The straightforward telling of an spooky supernatural story, presented without irony, is deeply refreshing. It's just nice to see a play where the ghost isn't a clumsy metaphor for some social issues and is allowed to get on with the simple task of just being spooky. That, coupled with the clever (but not showy) staging and the stellar double-act of Fox and Chance, makes for a satisfying slice of theatrical escapism. And that, as the bastard year of 2016 finally creaks to an end, is precisely what the doctor ordered.


The Woman in Black is taking bookings at the Fortune Theatre until September 2017. Tickets here.

Saturday, December 10, 2016

Review: 'Benighted' at the Old Red Lion Theatre, 8th December 2016

Saturday, December 10, 2016 - by londoncitynights · - 0 Comments

With Stephen Daldry's revival of JB Priestley's An Inspector Calls making waves in the West End, what better time to explore one of his lesser-known works? Benighted was originally published as a novel in 1927 and subsequently adapted in 1932 for the screen by Frankenstein director James Whale as The Old Dark House. In 2016 it stands as a rather neglected piece of work, this adaptation by Duncan Gates the first time it's ever been staged.

The Old Red Lion is developing a knack for theatrical necromancy, resurrecting one of Arthur Miller's earliest works last year: No Villain. Obscure and little-performed works by iconic dramatists tend to fall into one of two categories. Either they're genuinely 'lost' (as was the case with No Villain, eventually discovered in a dusty pile of manuscripts) or they're superseded by later, more successful works by the author.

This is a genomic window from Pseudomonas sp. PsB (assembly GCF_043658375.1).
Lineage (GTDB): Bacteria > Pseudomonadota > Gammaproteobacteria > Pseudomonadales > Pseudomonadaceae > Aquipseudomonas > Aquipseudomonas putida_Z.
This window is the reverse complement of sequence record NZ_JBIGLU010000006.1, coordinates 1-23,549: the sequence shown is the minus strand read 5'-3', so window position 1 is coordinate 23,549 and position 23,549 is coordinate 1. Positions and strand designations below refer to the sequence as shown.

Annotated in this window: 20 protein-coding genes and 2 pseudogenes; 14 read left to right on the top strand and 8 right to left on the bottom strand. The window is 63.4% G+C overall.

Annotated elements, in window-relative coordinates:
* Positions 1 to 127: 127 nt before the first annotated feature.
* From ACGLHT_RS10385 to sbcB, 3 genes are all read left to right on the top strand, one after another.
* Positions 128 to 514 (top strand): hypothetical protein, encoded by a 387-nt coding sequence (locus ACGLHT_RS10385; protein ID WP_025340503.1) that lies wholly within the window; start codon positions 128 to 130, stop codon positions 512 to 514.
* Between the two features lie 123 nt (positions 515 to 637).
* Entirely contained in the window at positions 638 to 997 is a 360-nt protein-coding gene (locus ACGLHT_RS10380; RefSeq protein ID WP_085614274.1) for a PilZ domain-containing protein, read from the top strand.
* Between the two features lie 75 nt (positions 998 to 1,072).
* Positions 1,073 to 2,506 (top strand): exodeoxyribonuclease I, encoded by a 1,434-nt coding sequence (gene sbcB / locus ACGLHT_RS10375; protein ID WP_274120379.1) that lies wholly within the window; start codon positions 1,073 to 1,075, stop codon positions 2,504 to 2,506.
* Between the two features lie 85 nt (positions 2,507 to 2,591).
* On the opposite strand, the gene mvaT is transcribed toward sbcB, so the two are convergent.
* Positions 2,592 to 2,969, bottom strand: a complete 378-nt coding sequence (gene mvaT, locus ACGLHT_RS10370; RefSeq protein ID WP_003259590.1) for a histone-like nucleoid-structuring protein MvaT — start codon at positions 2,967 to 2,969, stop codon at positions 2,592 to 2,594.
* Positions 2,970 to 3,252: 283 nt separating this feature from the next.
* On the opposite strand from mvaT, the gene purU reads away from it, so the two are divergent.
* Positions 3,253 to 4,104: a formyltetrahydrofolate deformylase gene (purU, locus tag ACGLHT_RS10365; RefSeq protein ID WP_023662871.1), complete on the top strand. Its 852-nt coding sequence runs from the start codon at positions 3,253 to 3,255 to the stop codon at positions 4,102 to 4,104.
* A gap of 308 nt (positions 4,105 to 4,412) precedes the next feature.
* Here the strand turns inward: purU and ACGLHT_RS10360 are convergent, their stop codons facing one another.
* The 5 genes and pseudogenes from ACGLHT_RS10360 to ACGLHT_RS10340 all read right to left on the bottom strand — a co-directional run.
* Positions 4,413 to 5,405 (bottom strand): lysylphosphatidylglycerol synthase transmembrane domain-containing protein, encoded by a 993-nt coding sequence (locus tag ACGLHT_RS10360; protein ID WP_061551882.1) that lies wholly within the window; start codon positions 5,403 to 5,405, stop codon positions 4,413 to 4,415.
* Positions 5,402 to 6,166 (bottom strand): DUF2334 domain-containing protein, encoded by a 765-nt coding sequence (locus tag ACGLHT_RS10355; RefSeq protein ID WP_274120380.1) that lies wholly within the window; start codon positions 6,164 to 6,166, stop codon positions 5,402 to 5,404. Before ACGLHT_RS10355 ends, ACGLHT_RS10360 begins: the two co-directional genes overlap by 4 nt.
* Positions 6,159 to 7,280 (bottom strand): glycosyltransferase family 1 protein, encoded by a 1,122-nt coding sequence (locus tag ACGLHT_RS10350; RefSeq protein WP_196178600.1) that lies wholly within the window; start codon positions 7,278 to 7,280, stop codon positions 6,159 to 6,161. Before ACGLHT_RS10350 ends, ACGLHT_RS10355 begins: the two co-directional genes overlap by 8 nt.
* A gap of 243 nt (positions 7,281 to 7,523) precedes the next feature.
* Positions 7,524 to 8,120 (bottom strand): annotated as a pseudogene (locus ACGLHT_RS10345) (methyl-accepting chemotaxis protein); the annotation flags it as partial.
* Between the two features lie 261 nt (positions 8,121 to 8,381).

Benighted, Priestley's second published work, falls into the latter category. Its themes presage his later work (specifically An Inspector Calls) as if he knew what he wanted to write about but hadn't worked out how.

It's the 1920s and prissy young marrieds Philip and Margaret Waverton (Tom Machell & Harrie Hayes) are trapped in an apocalyptic rainstorm. As mudslides wash the road away and water beats on the roof of their car they unhappily bicker about what to do next. They're soon joined by caddish gadabout Penderel (Matt Maltby), who emerges from a chest in the rear. The trio must seek shelter and, with no other options, make for an eerie house upon a nearby hill

This place proves to be inhabited by a family who're half Hammer Horror and half Monty Python: Horace Femm (Michael Sadler), a deflated old queen unhappily mired in his family's wreckage, his deranged sister who will not shut up about unsettling, creepy stuff and ominous knockings from a mad relative trapped in the attic - apparently having been in unquenchable murderous rage since he returned from World War I. 

On the plus side, it is dry...

This motley crew are soon joined by another couple escaping the storm. Northern textile mogul William Porterhouse (Ross Forder) and chirpy flapper Gladys Du Cane (Jessica Bay). All the five have to do is wait out the storm and avoid the disturbed denizens of this strange house, a simple task that soon proves exceedingly tricky.